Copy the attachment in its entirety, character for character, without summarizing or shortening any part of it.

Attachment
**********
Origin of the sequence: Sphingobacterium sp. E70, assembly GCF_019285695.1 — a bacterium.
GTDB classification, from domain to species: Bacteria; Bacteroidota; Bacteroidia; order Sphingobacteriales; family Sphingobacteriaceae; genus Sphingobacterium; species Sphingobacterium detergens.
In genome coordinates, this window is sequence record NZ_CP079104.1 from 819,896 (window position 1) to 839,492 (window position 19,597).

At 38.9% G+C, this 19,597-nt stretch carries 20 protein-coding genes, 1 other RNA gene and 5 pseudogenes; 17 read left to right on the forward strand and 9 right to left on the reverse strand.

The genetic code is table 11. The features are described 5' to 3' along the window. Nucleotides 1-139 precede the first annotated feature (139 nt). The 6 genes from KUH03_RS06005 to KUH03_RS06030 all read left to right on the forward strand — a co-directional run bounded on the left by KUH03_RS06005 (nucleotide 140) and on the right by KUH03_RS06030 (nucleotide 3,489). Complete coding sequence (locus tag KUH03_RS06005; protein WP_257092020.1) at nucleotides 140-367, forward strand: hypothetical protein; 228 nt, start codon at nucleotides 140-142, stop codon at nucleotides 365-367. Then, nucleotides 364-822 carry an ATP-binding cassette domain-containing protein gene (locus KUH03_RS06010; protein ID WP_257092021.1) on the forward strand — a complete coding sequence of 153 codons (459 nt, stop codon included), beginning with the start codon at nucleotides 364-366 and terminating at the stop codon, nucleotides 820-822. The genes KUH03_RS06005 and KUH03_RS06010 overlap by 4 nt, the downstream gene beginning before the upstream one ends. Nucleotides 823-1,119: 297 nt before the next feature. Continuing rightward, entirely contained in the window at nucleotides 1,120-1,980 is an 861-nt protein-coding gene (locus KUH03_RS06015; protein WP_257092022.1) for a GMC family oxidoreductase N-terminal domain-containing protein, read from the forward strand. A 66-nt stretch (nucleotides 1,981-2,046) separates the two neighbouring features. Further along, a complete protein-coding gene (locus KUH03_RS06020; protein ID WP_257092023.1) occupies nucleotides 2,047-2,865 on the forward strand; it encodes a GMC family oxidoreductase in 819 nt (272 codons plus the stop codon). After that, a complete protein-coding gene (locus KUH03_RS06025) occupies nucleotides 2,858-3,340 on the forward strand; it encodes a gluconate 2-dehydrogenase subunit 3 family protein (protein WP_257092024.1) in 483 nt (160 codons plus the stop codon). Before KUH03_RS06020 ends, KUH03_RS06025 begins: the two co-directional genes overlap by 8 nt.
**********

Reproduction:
Origin of the sequence: Sphingobacterium sp. E70, assembly GCF_019285695.1 — a bacterium.
GTDB classification, from domain to species: Bacteria; Bacteroidota; Bacteroidia; order Sphingobacteriales; family Sphingobacteriaceae; genus Sphingobacterium; species Sphingobacterium detergens.
In genome coordinates, this window is sequence record NZ_CP079104.1 from 819,896 (window position 1) to 839,492 (window position 19,597).

At 38.9% G+C, this 19,597-nt stretch carries 20 protein-coding genes, 1 other RNA gene and 5 pseudogenes; 17 read left to right on the forward strand and 9 right to left on the reverse strand.

The genetic code is table 11. The features are described 5' to 3' along the window. Nucleotides 1-139 precede the first annotated feature (139 nt). The 6 genes from KUH03_RS06005 to KUH03_RS06030 all read left to right on the forward strand — a co-directional run bounded on the left by KUH03_RS06005 (nucleotide 140) and on the right by KUH03_RS06030 (nucleotide 3,489). Complete coding sequence (locus tag KUH03_RS06005; protein WP_257092020.1) at nucleotides 140-367, forward strand: hypothetical protein; 228 nt, start codon at nucleotides 140-142, stop codon at nucleotides 365-367. Then, nucleotides 364-822 carry an ATP-binding cassette domain-containing protein gene (locus KUH03_RS06010; protein ID WP_257092021.1) on the forward strand — a complete coding sequence of 153 codons (459 nt, stop codon included), beginning with the start codon at nucleotides 364-366 and terminating at the stop codon, nucleotides 820-822. The genes KUH03_RS06005 and KUH03_RS06010 overlap by 4 nt, the downstream gene beginning before the upstream one ends. Nucleotides 823-1,119: 297 nt before the next feature. Continuing rightward, entirely contained in the window at nucleotides 1,120-1,980 is an 861-nt protein-coding gene (locus KUH03_RS06015; protein WP_257092022.1) for a GMC family oxidoreductase N-terminal domain-containing protein, read from the forward strand. A 66-nt stretch (nucleotides 1,981-2,046) separates the two neighbouring features. Further along, a complete protein-coding gene (locus KUH03_RS06020; protein ID WP_257092023.1) occupies nucleotides 2,047-2,865 on the forward strand; it encodes a GMC family oxidoreductase in 819 nt (272 codons plus the stop codon). After that, a complete protein-coding gene (locus KUH03_RS06025) occupies nucleotides 2,858-3,340 on the forward strand; it encodes a gluconate 2-dehydrogenase subunit 3 family protein (protein WP_257092024.1) in 483 nt (160 codons plus the stop codon). Before KUH03_RS06020 ends, KUH03_RS06025 begins: the two co-directional genes overlap by 8 nt.